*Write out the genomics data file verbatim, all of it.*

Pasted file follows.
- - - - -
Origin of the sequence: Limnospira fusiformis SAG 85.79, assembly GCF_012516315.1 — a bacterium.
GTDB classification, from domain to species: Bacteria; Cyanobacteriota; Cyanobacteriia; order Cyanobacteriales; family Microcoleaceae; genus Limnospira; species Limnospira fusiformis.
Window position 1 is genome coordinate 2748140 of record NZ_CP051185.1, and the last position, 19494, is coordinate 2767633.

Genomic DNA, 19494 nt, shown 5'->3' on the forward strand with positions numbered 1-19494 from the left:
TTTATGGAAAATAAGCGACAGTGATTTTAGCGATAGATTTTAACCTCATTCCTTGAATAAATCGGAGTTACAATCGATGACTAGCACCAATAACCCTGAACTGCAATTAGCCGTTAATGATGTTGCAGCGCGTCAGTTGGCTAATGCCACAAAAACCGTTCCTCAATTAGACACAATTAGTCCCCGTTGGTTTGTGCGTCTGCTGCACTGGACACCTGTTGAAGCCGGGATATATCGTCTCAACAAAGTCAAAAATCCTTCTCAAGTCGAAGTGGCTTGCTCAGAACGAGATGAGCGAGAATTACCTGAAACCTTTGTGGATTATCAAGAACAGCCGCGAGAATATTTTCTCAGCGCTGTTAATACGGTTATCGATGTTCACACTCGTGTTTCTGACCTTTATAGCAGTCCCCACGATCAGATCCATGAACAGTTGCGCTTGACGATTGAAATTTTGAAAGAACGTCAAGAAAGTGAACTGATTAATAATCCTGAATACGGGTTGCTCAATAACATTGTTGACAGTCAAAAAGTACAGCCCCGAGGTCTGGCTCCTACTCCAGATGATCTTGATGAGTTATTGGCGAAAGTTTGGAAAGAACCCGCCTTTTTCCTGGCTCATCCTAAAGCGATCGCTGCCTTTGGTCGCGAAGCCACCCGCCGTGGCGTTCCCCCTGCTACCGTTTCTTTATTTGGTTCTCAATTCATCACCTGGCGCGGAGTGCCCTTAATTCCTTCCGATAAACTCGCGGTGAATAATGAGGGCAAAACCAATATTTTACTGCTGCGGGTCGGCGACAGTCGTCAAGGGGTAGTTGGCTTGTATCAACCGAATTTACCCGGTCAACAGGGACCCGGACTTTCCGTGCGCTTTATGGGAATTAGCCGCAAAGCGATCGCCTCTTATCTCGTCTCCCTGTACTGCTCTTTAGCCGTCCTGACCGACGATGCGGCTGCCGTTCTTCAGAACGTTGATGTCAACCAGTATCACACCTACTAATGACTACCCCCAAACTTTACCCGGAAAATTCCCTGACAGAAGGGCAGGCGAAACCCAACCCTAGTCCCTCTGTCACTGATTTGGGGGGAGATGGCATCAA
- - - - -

Origin of the sequence: Limnospira fusiformis SAG 85.79, assembly GCF_012516315.1 — a bacterium.
GTDB classification, from domain to species: Bacteria; Cyanobacteriota; Cyanobacteriia; order Cyanobacteriales; family Microcoleaceae; genus Limnospira; species Limnospira fusiformis.
Window position 1 is genome coordinate 2748140 of record NZ_CP051185.1, and the last position, 19494, is coordinate 2767633.

Genomic DNA, 19494 nt, shown 5'->3' on the forward strand with positions numbered 1-19494 from the left:
TTTATGGAAAATAAGCGACAGTGATTTTAGCGATAGATTTTAACCTCATTCCTTGAATAAATCGGAGTTACAATCGATGACTAGCACCAATAACCCTGAACTGCAATTAGCCGTTAATGATGTTGCAGCGCGTCAGTTGGCTAATGCCACAAAAACCGTTCCTCAATTAGACACAATTAGTCCCCGTTGGTTTGTGCGTCTGCTGCACTGGACACCTGTTGAAGCCGGGATATATCGTCTCAACAAAGTCAAAAATCCTTCTCAAGTCGAAGTGGCTTGCTCAGAACGAGATGAGCGAGAATTACCTGAAACCTTTGTGGATTATCAAGAACAGCCGCGAGAATATTTTCTCAGCGCTGTTAATACGGTTATCGATGTTCACACTCGTGTTTCTGACCTTTATAGCAGTCCCCACGATCAGATCCATGAACAGTTGCGCTTGACGATTGAAATTTTGAAAGAACGTCAAGAAAGTGAACTGATTAATAATCCTGAATACGGGTTGCTCAATAACATTGTTGACAGTCAAAAAGTACAGCCCCGAGGTCTGGCTCCTACTCCAGATGATCTTGATGAGTTATTGGCGAAAGTTTGGAAAGAACCCGCCTTTTTCCTGGCTCATCCTAAAGCGATCGCTGCCTTTGGTCGCGAAGCCACCCGCCGTGGCGTTCCCCCTGCTACCGTTTCTTTATTTGGTTCTCAATTCATCACCTGGCGCGGAGTGCCCTTAATTCCTTCCGATAAACTCGCGGTGAATAATGAGGGCAAAACCAATATTTTACTGCTGCGGGTCGGCGACAGTCGTCAAGGGGTAGTTGGCTTGTATCAACCGAATTTACCCGGTCAACAGGGACCCGGACTTTCCGTGCGCTTTATGGGAATTAGCCGCAAAGCGATCGCCTCTTATCTCGTCTCCCTGTACTGCTCTTTAGCCGTCCTGACCGACGATGCGGCTGCCGTTCTTCAGAACGTTGATGTCAACCAGTATCACACCTACTAATGACTACCCCCAAACTTTACCCGGAAAATTCCCTGACAGAAGGGCAGGCGAAACCCAACCCTAGTCCCTCTGTCACTGATTTGGGGGGAGATGGCATCAA